Trump World Grab-Bag--A Collection

Saturday, September 23, 2017

Donald Trump Can Shut Up About Sports Forever

I am not a sports fan, really. I'm not athletic myself, for one thing and I don't really have the capacity to invest myself in watching organized sporting contests for a whole season. It is just entertainment that I don't quite understand, in some ways, although I appreciate that people have trained and pushed their bodies, through muscle memory and a long understanding of various plays, to excel in well-regulated physical contests of skill. I get it, but I don't. I also don't watch billiards or chess tourneys. I follow politics. It's like, the one game of homo ludens I actually grok.

This is why the intersection of sports and politics matters to me. We have witnessed sports history as  being about multi-talented people, and heroic symbols of the excellence of diversity.  We see sports records at times in light of many "firsts". And we can also view sports as a platform for role models who display acts of conscience.  

President Trump in his long and rambling speech in Huntsville, Alabama, had something to say about athlete protesters (but I am sure he probably had Colin Kaepernick in mind): 

Kaepernick opted out of his contract with the 49ers during the offseason. He has not been signed by a new team since then. Several players have continued to protest during the anthem this season.

"The only thing you could do better," Trump said, "is if you see it, even if it's just one player, leave the stadium. I guarantee things will stop. Things will stop. Just pick up and leave. Pick up and leave. Not the same game anymore, anyway."

Leave the stadium? Does this jackass know what people pay for these seats? What a dumbass. Pay for a ticket, then fail to watch the game, and the NFL still gets the same revenue. This guy has a problem with understanding that the NFL needs to confront the brain damage issue, but sounds like he has a bad case of CTE, himself. And what would people be walking out for--a failure to appreciate people taking advantage of the platform their skills have given them to try to start a conversation--

About whether black lives matter. Whether black people can drive cars, walk streets, carry things that might look vaguely gun-like, in public where cops can see, without getting shot dead. They aren't protesting every damn thing about America. They are protesting people getting killed for their skin. And I acknowledge and see their point, and don't get how this is offensive to anyone. People should not be killed for no good reason by duly constituted authority. Blackness shouldn't ever be a death sentence in a world where we live by a presumption of innocence for suspected persons.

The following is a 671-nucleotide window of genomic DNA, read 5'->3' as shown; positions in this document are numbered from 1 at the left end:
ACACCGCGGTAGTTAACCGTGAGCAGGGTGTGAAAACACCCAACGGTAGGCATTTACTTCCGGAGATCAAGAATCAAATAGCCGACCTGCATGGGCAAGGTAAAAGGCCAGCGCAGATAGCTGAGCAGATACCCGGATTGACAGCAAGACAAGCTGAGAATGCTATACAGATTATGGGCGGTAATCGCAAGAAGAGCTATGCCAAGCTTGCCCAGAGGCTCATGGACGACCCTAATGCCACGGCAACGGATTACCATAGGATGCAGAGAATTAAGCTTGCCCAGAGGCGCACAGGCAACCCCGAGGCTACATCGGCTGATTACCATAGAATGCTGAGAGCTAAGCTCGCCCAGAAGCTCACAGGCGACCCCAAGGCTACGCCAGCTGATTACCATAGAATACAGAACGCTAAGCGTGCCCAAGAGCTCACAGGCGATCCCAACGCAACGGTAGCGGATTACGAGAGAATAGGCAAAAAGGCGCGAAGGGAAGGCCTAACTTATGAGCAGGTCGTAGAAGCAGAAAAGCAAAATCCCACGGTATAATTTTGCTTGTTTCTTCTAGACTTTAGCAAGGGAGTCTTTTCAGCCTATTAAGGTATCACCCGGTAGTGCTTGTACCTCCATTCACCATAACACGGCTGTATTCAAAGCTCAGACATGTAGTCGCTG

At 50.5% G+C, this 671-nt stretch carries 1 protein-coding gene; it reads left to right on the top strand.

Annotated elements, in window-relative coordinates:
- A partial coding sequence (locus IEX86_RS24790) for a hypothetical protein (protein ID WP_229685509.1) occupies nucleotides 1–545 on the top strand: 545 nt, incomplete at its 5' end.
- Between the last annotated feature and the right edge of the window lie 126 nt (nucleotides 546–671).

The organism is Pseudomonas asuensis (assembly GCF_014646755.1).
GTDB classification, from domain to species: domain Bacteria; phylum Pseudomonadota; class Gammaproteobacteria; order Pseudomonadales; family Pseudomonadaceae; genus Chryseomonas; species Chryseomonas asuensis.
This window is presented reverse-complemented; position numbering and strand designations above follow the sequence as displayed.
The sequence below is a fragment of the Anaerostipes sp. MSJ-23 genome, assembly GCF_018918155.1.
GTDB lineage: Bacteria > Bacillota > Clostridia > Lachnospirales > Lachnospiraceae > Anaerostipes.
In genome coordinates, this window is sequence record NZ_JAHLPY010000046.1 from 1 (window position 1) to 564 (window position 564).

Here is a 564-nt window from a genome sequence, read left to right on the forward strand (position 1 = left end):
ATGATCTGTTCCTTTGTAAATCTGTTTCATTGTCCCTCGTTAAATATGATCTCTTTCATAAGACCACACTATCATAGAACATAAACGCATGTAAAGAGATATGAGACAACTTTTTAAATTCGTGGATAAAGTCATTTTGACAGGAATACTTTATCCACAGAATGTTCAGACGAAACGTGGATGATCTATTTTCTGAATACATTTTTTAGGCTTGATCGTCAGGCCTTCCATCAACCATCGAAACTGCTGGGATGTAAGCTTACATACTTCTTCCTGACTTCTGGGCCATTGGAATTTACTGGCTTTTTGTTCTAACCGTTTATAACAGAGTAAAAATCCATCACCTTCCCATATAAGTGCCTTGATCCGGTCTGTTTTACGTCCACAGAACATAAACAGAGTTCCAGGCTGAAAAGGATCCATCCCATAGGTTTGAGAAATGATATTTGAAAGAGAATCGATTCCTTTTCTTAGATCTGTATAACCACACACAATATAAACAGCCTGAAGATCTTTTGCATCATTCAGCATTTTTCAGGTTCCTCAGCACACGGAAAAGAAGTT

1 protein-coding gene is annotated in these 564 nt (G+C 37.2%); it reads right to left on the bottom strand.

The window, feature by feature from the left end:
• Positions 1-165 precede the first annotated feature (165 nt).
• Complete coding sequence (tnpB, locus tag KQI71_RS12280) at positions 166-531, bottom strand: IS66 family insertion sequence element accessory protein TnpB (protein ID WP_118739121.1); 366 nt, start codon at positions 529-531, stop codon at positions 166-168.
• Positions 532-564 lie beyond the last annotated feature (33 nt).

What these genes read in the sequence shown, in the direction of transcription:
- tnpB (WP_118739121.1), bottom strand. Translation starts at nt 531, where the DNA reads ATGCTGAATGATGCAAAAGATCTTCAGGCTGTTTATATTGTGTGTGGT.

Donald Trump disparages the speech of some people, to stoke the biases of biased people. He is just a divider, and an overt and grotesque one at that. I stand with and if necessary, take a knee alongside someone like Kaepernick, who has given back and done the work of supporting his community, not just agitating about it.

I get what Trump was stooping to in Alabama.  And I guess he got his applause. But I think less of him. Because he makes it so clear how little he values human and civil rights.


neoconstantine said...

Please never use the non-word grok again. Of all the non-words ever invented for a novel grok is the worst. Really, I'm not kidding. Please don't use grok anymore. It sounds like something Ally Oop would say. Grok! See how awful it is? Grok!

Thomas Ten Bears said...

Boycott football. Boycott its venues.

Boycott professional and semi-professional (college) "sports". Boycott their venues.

Don't just change the channel, don't go places where they are viewed.


Vixen Strangely said...

I don't usually use the word "grok"--I guess it's like a signifier for that graf in context that in my youth, I was definitely Team Geek, not Team Jock (both four-letter words ending in "k" that might have fit in Alley Oop's mouth, and neither of which I think were spoken by Michael Valentine Smith).

I have problems with sports as an industry, and football in particular, especially because I see certain aspects of toxic-masculinity and abusive and exploitative behavior as a part of that industry. At the college level, I've got the example of beloved coach Joe Paterno turning a blind eye to the rampant child rape of Jerry Sandusky, which went on for years. I can't understand if winning, or the reputation of the school, were the motivations in not bringing this abuse to light, but neither reason was worth the innocence of one single child. (And with the recent conviction of Sandusky's son, we can see the horror has now been visited to another generation.) We see cases of rape, steroid abuse, domestic violence, ordinary street drugs use, dog-fighting rings, and who knows what failing to keep many players in the commercial sport off the field, but Kaep is blackballed for taking a political stand?